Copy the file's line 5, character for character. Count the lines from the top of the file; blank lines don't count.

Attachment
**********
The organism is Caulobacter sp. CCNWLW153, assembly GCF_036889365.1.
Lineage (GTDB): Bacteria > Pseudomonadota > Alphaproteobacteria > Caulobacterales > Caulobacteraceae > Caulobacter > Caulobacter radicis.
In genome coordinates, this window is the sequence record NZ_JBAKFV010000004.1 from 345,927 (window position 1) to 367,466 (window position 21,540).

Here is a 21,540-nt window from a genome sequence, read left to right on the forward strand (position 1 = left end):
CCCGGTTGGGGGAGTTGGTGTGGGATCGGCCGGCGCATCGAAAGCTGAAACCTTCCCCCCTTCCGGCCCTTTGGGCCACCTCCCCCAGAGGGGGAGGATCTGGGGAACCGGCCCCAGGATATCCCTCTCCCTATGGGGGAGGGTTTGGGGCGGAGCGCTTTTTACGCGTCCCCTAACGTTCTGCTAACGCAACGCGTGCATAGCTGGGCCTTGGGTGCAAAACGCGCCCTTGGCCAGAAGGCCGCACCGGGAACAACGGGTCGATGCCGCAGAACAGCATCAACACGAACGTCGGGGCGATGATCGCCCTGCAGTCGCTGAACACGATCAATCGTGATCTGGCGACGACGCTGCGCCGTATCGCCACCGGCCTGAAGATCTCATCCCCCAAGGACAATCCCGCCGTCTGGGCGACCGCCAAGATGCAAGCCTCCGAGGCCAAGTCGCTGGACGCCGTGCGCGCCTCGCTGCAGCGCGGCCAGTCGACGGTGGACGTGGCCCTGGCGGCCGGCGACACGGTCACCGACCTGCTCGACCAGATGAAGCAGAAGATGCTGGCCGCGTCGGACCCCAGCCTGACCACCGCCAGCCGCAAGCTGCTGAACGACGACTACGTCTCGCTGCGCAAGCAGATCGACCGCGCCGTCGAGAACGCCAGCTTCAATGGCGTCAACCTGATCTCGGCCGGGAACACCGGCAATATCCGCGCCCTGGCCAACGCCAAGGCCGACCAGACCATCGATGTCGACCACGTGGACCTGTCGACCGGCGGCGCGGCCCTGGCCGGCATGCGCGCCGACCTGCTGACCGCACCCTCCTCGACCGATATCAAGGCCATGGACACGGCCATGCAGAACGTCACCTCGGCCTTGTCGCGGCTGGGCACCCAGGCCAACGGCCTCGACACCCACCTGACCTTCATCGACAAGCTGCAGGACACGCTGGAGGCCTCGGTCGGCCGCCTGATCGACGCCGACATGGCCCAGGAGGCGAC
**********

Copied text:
CCCGGTTGGGGGAGTTGGTGTGGGATCGGCCGGCGCATCGAAAGCTGAAACCTTCCCCCCTTCCGGCCCTTTGGGCCACCTCCCCCAGAGGGGGAGGATCTGGGGAACCGGCCCCAGGATATCCCTCTCCCTATGGGGGAGGGTTTGGGGCGGAGCGCTTTTTACGCGTCCCCTAACGTTCTGCTAACGCAACGCGTGCATAGCTGGGCCTTGGGTGCAAAACGCGCCCTTGGCCAGAAGGCCGCACCGGGAACAACGGGTCGATGCCGCAGAACAGCATCAACACGAACGTCGGGGCGATGATCGCCCTGCAGTCGCTGAACACGATCAATCGTGATCTGGCGACGACGCTGCGCCGTATCGCCACCGGCCTGAAGATCTCATCCCCCAAGGACAATCCCGCCGTCTGGGCGACCGCCAAGATGCAAGCCTCCGAGGCCAAGTCGCTGGACGCCGTGCGCGCCTCGCTGCAGCGCGGCCAGTCGACGGTGGACGTGGCCCTGGCGGCCGGCGACACGGTCACCGACCTGCTCGACCAGATGAAGCAGAAGATGCTGGCCGCGTCGGACCCCAGCCTGACCACCGCCAGCCGCAAGCTGCTGAACGACGACTACGTCTCGCTGCGCAAGCAGATCGACCGCGCCGTCGAGAACGCCAGCTTCAATGGCGTCAACCTGATCTCGGCCGGGAACACCGGCAATATCCGCGCCCTGGCCAACGCCAAGGCCGACCAGACCATCGATGTCGACCACGTGGACCTGTCGACCGGCGGCGCGGCCCTGGCCGGCATGCGCGCCGACCTGCTGACCGCACCCTCCTCGACCGATATCAAGGCCATGGACACGGCCATGCAGAACGTCACCTCGGCCTTGTCGCGGCTGGGCACCCAGGCCAACGGCCTCGACACCCACCTGACCTTCATCGACAAGCTGCAGGACACGCTGGAGGCCTCGGTCGGCCGCCTGATCGACGCCGACATGGCCCAGGAGGCGAC